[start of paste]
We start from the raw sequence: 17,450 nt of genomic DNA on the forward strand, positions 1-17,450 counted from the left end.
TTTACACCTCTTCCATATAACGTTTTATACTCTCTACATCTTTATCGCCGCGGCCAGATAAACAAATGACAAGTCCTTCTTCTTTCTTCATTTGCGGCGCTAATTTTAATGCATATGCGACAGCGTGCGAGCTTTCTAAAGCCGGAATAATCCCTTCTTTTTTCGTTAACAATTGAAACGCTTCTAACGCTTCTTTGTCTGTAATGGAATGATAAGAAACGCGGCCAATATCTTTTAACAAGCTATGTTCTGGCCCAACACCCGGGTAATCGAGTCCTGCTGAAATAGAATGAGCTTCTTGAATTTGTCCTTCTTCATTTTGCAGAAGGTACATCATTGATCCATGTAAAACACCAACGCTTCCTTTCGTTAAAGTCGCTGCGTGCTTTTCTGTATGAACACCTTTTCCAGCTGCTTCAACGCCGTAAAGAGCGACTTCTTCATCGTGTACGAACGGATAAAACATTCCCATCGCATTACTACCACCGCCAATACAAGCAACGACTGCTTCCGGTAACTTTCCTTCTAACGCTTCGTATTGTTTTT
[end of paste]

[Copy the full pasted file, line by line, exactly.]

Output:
We start from the raw sequence: 17,450 nt of genomic DNA on the forward strand, positions 1-17,450 counted from the left end.
TTTACACCTCTTCCATATAACGTTTTATACTCTCTACATCTTTATCGCCGCGGCCAGATAAACAAATGACAAGTCCTTCTTCTTTCTTCATTTGCGGCGCTAATTTTAATGCATATGCGACAGCGTGCGAGCTTTCTAAAGCCGGAATAATCCCTTCTTTTTTCGTTAACAATTGAAACGCTTCTAACGCTTCTTTGTCTGTAATGGAATGATAAGAAACGCGGCCAATATCTTTTAACAAGCTATGTTCTGGCCCAACACCCGGGTAATCGAGTCCTGCTGAAATAGAATGAGCTTCTTGAATTTGTCCTTCTTCATTTTGCAGAAGGTACATCATTGATCCATGTAAAACACCAACGCTTCCTTTCGTTAAAGTCGCTGCGTGCTTTTCTGTATGAACACCTTTTCCAGCTGCTTCAACGCCGTAAAGAGCGACTTCTTCATCGTGTACGAACGGATAAAACATTCCCATCGCATTACTACCACCGCCAATACAAGCAACGACTGCTTCCGGTAACTTTCCTTCTAACGCTTCGTATTGTTTTT